Taking a step back, what I’m intrigued by is how the class system works. Elemental Vessels can be equipped to any character and these determine their class. However, each character has their own unique set of classes when equipping the same Elemental Vessels. For example, when Val has the wind-based Sylphid Boomerang, he becomes a heavy sword-wielding Rune Knight but if Careena equips that same Elemental Vessel, she turns into a nimble Dancer. And I could only access the Nightblade class if I had the Luna Globe equipped to Morley, or the paladin-inspired Aegis set to Val. This all may sound like standard action-RPG stuff, but combined with the variation available in each class and the specific playstyles they offer through every party member, it seems there’s a lot worth digging into that can genuinely change the gameplay experience.

It’s worth noting, though, that Visions of Mana sometimes doesn’t feel as fluid as it should be. While it’s definitely a step up from the Trials of Mana remake from 2020, there’s a bit of a stickiness when it comes to how characters move and attack. This took some getting used to and the targeting system was often a point of frustration in the demo–while the game does feature a lock-on mechanic, the camera struggles to follow the target, and since the right stick changes the target you lock onto, you can’t really move the camera to get a better view of the combat arena. We’ve seen several action-RPGs get this right in the past, and the hope is Visions of Mana can improve this small but important aspect before launch.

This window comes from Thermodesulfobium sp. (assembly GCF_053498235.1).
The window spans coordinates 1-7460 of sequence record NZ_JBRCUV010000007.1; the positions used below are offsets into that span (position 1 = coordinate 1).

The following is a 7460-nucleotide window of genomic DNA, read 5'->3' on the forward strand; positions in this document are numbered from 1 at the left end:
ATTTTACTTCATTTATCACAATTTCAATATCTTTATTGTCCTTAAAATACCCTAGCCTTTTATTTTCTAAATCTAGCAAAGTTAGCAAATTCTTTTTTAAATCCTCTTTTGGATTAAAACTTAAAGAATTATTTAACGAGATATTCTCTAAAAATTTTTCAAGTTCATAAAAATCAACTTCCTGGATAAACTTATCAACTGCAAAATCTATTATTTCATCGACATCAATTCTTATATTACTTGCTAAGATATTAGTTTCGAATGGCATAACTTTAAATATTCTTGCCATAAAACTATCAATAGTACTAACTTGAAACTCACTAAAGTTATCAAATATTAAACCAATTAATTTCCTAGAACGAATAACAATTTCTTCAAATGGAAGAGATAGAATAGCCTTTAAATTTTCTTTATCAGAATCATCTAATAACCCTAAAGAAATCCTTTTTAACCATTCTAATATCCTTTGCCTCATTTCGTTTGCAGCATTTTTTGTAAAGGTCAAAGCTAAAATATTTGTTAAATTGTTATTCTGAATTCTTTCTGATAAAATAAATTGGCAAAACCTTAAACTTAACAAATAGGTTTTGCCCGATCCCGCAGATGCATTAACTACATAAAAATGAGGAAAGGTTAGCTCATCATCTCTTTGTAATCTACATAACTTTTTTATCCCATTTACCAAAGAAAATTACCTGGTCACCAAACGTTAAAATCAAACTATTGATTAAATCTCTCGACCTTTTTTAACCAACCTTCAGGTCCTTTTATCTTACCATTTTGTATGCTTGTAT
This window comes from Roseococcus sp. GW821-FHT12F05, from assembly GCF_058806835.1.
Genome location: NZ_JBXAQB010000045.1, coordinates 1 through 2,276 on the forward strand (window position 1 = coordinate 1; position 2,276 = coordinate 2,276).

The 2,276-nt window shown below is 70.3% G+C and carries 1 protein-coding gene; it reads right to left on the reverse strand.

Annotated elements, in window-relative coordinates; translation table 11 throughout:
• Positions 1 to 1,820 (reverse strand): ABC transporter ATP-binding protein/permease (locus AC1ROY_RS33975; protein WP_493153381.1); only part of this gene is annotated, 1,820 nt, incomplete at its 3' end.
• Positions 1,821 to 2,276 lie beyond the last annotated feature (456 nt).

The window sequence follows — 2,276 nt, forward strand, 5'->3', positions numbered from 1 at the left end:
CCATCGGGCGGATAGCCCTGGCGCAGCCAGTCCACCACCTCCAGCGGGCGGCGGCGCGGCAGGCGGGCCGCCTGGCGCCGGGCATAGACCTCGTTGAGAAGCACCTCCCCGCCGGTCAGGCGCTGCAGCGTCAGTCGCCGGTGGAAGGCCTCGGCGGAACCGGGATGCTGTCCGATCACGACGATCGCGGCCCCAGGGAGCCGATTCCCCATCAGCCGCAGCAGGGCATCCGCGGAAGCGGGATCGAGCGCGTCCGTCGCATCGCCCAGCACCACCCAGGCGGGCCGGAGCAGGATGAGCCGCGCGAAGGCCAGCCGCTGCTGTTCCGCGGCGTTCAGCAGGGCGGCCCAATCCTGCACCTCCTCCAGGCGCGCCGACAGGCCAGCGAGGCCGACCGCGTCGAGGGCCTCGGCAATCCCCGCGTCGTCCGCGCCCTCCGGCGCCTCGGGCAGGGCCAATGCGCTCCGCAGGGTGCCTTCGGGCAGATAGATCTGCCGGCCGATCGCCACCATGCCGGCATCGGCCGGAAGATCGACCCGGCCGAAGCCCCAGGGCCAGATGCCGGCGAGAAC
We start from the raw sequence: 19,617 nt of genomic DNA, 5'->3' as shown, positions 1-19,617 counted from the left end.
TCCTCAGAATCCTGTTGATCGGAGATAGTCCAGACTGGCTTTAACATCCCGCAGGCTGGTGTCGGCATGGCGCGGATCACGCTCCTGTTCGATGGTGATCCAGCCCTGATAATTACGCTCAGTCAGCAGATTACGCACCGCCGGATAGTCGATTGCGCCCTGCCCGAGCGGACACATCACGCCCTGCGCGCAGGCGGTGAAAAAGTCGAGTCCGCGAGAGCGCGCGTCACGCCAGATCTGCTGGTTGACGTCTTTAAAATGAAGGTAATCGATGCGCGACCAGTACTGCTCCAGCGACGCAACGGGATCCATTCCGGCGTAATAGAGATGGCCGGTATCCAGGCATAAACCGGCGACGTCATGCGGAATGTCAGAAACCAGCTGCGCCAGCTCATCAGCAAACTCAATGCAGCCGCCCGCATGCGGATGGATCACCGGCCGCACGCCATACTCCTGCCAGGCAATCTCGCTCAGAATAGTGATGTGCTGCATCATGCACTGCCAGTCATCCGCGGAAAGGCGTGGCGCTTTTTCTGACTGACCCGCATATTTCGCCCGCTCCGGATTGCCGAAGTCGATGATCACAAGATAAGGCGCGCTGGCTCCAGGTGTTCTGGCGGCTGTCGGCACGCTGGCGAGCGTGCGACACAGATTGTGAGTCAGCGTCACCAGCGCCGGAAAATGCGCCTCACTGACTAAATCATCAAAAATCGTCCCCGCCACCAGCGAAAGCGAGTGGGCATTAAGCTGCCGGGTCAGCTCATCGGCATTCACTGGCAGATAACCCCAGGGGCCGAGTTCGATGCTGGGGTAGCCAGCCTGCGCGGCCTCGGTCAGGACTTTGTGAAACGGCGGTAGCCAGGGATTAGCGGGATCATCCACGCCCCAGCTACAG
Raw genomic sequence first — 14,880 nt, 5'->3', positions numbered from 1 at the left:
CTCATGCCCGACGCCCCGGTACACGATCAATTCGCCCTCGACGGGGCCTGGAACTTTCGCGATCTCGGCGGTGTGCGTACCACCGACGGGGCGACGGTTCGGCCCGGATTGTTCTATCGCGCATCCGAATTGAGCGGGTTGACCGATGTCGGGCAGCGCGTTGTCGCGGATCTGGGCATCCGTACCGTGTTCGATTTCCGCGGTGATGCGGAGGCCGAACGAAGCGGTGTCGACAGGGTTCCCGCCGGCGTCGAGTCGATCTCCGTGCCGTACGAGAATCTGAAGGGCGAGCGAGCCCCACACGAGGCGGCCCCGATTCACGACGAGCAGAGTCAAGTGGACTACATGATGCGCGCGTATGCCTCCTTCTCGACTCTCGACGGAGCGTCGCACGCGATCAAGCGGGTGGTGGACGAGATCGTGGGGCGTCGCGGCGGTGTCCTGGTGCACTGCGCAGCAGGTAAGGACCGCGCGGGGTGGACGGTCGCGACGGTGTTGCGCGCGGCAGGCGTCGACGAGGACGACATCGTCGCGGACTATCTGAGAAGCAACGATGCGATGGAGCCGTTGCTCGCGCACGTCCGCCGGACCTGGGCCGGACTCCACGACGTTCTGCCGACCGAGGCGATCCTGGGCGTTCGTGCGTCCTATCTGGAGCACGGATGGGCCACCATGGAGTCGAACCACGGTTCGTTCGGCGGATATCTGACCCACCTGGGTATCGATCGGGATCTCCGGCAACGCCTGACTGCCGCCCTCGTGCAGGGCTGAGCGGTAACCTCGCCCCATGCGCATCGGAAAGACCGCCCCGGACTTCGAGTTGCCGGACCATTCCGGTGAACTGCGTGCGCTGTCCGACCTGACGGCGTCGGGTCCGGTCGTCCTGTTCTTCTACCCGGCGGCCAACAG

There wasn’t much story content shown in the demo since it was more focused on combat and the use of Elemental Vessels. From what I can tell, the main protagonist Val seems like your typical headstrong lead, but Visions of Mana appears to be giving its other party members proper screen time as well. After the Mt. Gala portion of the demo, I got to see Careena take the spotlight alongside her adorable owl-cat hybrid name Ramcoh as they saved the wind sylphid Mantis Ant. With her background of being half-dragon and half-human, she’s dubbed the One-Winged Oracle and the wind Sylphid agrees to lend her his power. In talking with the game’s producer Masaru Oyamada, he mentioned that we can expect to explore the various cultures that fill Visions of Mana’s world along with a story about questioning things that are taken at face value.

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As Oyamada told me, “One thing that we wanted to explore thematically was this idea that there might be certain things that people think of as a normal way of looking at the world. But that might not actually be the case. And so this feeling of sort of questioning what you feel is common sense is definitely an important theme to support the story.”

My broadest takeaway from playing roughly 30 minutes of Visions of Mana is that it’s going for a classic RPG feel. It’s not necessarily breaking the mold, but it’s a modern extension of Mana’s core elements wrapped in a bigger, more vibrant fantasy setting. While I’m interested in unraveling the possibilities with its class system, I’m hoping combat can be tightened up a bit more or evolve in a way that makes sense for the flow of its gameplay. However, it’s going to be the story, characters, and sense of adventure that will likely determine whether Visions of Mana can stand out among the sea of great RPGs we’ve seen in recent years.